St. Luke’s Project Rekindles Debate on Drop-In Center

Warning of the risk of repeating the 1990s rise in crime they attribute to an LGBT youth drop-in center on Christopher Street, some West Village residents are opposing a local church’s plan to construct a new mission building that could be used as a similar drop-in center.

The proposal by the Church of St. Luke in the Fields to build the new mission center — which would be located at the corner of Christopher and Hudson Streets — is still in an extremely early stage and does not yet even have a set timeline for construction. That’s because funding for the project will rely on the church getting approval to build a 15-story residential tower on the corner of Greenwich and Barrow Streets, which still has to get the green light from the city’s Landmarks Preservation Commission before it can move forward.

But regardless of the timing, some residents’ negative comments about the idea for a new 24/ 7 LGBT youth center — even though church representatives maintain that will not be the only use of the new building — began when the overall development was first presented to Community Board 2’s Landmarks Committee on January 14.

Fierce neighborhood critics of LGBT youth facility revive anxieties from two decades ago

Several attendees that night spoke about their past problems with the Neutral Zone, a Christopher Street drop-in center that operated between 1991 and 1995. Committee co-chair Sean Sweeney later told this reporter that he “found an irony” in the church’s suggestions that its plans would help the Village community in part because of its mission center proposal.

One of the most vocal opponents of the possibility for a new LGBT drop-in facility is David Poster, who in 1990 helped found, and still runs, the Christopher Street Patrol, a neighborhood watch group.

“We’ve learned from history that this is something that would hurt the community,” said Poster. “I’m sure the church has good intentions, but the fact is that we need to learn from our mistakes. We want to move forwards, not backwards.”

He was referring to many instances of assault, drug dealing, and prostitution that he said took place in the West Village after the Neutral Zone opened its doors — a problem from which Poster and his supporters believe the neighborhood has only just now recovered.

Poster further stated that numerous residents of his Christopher Street building, as well as others in the community, have approached him in hopes of starting a petition against any new drop-in center in the area.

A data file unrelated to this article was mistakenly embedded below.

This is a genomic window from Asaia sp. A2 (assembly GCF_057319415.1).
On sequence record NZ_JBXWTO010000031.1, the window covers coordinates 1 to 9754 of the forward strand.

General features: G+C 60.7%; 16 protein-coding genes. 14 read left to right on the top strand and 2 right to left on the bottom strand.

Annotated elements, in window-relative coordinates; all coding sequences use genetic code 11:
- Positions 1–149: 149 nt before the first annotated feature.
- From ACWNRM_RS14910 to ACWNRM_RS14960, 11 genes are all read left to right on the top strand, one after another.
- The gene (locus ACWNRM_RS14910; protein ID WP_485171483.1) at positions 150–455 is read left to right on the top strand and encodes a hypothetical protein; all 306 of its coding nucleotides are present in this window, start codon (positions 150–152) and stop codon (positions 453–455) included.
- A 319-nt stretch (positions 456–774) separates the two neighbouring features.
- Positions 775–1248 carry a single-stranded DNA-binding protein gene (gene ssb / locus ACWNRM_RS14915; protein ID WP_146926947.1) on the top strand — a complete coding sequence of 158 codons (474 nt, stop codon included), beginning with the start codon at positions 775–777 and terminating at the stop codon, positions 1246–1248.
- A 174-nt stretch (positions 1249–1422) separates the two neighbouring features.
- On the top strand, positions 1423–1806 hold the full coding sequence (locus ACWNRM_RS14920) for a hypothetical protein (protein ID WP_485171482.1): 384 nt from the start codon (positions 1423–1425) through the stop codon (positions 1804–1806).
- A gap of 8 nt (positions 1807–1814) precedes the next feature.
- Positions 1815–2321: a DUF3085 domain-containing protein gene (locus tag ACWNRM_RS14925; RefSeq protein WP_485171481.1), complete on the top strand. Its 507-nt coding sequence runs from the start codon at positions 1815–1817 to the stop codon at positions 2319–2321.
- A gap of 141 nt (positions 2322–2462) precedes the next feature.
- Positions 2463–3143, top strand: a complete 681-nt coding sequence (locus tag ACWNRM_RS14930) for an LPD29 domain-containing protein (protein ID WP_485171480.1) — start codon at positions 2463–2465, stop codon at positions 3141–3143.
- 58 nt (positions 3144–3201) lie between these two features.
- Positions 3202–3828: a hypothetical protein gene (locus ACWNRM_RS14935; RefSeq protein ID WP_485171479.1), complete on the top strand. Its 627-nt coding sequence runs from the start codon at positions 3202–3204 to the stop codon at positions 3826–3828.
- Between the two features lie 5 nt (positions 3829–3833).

Reverend Caroline Stacey, rector of St. Luke’s, called those concerns “premature and alarmist,” stating that there are a number of different uses currently being considered for the church’s proposed mission center, including services like providing meals for the elderly and creating a health-related clinic.

“Plans for uses of the center are still in the exploratory phase,” she said, “and one of the objectives of our process right now is to take stock of community needs before deciding on that.”

But in a previous interview, Stacey had seemed relatively intent on making an LGBT drop-in center the first choice for the building’s use, even while stressing it could be “repurposed” for those other uses in the future.

Even as Stacey now appears to be qualifying the church’s intentions regarding a new LGBT youth center, she said she believes security fears regarding security around any new youth facility might be quelled if critics were to take a look at the services already offered by St. Luke’s. The church currently has a Saturday evening meals program for LGBT youth and HIV-positive people that takes place in its private school building and accommodates up to 80 individuals.

“We’re managing it quite successfully right now,” said Stacey. “And whatever programs we do have [in the new mission center], safety and security will be paramount.”

When asked for his thoughts on the possibility for a new drop-in center in the neighborhood, out gay City Councilman Corey Johnson — who now chairs the Council’s Health Committee — seemed to be supportive of the idea, though his language was measured.

“The St. Luke’s ministry is in line with our community’s long tradition of caring for and helping others regardless of who they are,” said Johnson in an emailed statement.

In the same email, he also responded to community fears about the possible drop-in center, while alluding to his disapproval of the main component of the St Luke’s project — its revenue-boosting, 15-story residential tower.

“St. Luke’s is an active member of the Greenwich Village community,” Johnson said. “It is important that when a service provider wants to reach out and help others, we do all we can to be a partner, not a divider, in their efforts to help others. I am far more concerned about the pressures of development than I am over a place [the possible drop-in center] that will offer guidance, help, and a future to so many in our city.”